Carbon Monoxide Concentrations and Carboxyhemoglobin Profiles from Portable Generators with a CO Safety Shutoff Operating in a Test House
Steven J. Emmerich, Stephen M. Zimmerman, Steven J. Nabinger, Matthew J. Brookman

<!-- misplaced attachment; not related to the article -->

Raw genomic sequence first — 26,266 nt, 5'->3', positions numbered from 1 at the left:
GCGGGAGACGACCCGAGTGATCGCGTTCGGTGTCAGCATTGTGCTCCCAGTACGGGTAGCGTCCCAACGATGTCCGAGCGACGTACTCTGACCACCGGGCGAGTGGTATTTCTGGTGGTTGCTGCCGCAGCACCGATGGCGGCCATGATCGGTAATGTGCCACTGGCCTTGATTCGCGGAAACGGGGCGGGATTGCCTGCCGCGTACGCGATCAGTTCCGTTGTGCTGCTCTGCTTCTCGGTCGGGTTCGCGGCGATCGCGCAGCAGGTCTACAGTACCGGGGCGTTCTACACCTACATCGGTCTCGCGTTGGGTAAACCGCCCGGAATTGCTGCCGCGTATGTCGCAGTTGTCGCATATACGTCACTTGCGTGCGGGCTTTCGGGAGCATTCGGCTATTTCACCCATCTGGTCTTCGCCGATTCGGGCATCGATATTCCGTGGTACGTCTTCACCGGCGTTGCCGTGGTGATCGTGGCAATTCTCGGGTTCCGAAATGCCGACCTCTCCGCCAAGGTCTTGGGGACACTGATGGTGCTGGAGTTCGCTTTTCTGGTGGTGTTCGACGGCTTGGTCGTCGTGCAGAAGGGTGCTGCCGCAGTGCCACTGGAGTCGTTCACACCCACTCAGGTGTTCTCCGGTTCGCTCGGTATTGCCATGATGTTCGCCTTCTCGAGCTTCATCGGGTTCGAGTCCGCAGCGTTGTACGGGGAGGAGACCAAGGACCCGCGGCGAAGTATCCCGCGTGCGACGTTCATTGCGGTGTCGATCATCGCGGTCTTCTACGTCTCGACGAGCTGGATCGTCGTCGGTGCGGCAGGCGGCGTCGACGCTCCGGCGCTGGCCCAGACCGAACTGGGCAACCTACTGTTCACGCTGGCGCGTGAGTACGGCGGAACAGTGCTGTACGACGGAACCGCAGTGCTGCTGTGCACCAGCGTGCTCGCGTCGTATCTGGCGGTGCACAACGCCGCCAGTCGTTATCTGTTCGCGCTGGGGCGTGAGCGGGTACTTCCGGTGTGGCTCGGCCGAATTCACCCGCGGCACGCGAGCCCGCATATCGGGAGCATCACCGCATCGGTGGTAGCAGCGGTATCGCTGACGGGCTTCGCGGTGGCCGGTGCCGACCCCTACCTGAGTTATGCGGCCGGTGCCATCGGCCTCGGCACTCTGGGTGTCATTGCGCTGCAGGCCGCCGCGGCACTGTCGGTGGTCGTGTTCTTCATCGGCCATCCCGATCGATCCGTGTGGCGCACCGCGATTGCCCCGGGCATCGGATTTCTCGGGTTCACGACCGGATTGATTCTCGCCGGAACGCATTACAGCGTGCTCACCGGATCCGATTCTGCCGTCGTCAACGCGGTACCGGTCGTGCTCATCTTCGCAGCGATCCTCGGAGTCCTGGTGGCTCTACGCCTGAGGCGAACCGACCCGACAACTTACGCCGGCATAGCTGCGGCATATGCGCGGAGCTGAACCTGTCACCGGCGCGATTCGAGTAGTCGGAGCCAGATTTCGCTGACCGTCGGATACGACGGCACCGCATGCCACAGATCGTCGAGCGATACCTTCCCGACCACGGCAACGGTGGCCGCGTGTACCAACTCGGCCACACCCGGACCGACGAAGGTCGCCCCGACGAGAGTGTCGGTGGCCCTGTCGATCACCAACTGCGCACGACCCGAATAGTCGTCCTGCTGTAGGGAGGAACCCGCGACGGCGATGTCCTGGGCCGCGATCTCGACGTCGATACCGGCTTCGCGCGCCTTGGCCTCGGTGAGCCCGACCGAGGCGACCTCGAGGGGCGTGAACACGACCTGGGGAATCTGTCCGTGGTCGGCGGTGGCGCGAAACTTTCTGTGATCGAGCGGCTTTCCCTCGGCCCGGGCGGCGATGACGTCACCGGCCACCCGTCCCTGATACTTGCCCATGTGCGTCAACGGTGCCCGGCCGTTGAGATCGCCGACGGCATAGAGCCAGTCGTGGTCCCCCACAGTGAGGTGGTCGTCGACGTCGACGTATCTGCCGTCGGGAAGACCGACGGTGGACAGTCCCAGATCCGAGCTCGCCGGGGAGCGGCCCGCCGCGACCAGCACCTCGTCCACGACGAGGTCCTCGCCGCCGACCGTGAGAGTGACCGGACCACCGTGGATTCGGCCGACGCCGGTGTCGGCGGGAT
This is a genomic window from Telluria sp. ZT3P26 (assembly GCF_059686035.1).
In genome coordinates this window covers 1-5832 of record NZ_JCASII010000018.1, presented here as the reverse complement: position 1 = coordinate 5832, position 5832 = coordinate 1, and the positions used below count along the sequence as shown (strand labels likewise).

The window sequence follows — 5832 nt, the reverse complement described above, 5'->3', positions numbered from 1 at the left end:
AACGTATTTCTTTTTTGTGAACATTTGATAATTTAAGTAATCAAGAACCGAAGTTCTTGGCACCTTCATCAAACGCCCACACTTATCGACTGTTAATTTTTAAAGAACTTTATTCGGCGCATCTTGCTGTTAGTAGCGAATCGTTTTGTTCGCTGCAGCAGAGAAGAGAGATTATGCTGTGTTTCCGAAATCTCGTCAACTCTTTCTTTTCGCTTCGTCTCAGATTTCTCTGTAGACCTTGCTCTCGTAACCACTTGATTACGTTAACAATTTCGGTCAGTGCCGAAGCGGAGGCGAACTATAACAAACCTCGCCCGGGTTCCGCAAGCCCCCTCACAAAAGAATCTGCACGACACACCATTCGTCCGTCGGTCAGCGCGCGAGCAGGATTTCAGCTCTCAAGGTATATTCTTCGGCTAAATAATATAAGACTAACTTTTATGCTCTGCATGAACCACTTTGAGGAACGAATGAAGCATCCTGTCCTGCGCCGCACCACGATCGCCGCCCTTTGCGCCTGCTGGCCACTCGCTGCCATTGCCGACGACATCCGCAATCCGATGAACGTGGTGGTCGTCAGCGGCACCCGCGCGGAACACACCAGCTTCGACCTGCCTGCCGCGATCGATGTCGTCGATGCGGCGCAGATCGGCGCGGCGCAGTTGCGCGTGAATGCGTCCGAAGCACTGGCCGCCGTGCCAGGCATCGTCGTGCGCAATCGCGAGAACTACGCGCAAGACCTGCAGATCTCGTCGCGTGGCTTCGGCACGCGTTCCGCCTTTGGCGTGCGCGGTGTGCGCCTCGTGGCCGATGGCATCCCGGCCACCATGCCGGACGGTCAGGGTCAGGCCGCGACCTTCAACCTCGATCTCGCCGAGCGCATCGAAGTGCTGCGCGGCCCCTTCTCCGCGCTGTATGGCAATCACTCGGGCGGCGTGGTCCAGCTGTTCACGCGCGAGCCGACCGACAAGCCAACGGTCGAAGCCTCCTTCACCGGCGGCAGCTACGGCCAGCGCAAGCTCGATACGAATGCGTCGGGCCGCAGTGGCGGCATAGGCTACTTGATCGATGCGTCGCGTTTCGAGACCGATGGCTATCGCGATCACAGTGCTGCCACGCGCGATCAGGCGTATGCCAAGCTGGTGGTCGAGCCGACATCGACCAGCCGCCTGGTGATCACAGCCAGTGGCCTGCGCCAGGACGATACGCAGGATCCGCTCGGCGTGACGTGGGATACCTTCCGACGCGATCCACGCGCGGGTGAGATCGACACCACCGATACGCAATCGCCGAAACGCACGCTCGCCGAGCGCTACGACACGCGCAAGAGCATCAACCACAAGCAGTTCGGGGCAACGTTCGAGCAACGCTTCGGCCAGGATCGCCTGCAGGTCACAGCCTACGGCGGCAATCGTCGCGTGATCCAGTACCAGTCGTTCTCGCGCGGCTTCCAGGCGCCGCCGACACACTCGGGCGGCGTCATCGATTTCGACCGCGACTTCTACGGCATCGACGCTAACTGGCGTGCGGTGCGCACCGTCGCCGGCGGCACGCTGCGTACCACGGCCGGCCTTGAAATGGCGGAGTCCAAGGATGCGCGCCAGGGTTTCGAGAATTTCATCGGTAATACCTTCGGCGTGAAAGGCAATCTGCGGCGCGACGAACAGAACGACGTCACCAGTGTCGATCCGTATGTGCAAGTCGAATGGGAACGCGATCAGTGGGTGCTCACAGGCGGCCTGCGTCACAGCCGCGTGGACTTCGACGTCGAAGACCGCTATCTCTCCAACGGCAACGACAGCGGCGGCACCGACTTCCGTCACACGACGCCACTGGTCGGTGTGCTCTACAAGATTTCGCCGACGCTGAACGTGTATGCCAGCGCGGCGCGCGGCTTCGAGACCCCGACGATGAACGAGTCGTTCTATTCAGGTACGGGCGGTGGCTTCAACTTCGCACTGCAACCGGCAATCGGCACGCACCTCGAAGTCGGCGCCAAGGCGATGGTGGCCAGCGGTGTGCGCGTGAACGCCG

The U.S. Consumer Product Safety Commission (CPSC) is focused on addressing the hazard of acute carbon monoxide (CO) poisoning of consumers from portable generators that can result in death or serious and/or lasting adverse health effects in exposed individuals. Under an interagency agreement with CPSC (CPSC-I-17-0023), the National Institute of Standards and Technology (NIST) conducted a series of tests to characterize the indoor CO concentrations and the associated calculated carboxyhemoglobin (COHb) profiles on simulated occupants resulting from portable generators operating in or near a test house. The tests are intended to provide information to enable CPSC staff to make comparisons of residential CO exposures reflecting operation of current designs of portable engine-driven electric generators, inside or near homes or in attached garages, versus operation of portable generators equipped with a CO safety shutoff device. This report presents measured CO data and calculated COHb levels based on that CO data from tests conducted with five different generators under various operational and environmental conditions. Those data were then used to evaluate how well the indoor air quality model CONTAM can predict CO levels in the garage and the house in support of a planned study that CPSC staff will use to evaluate the impact of CO mitigation requirements in two recently-published voluntary standards.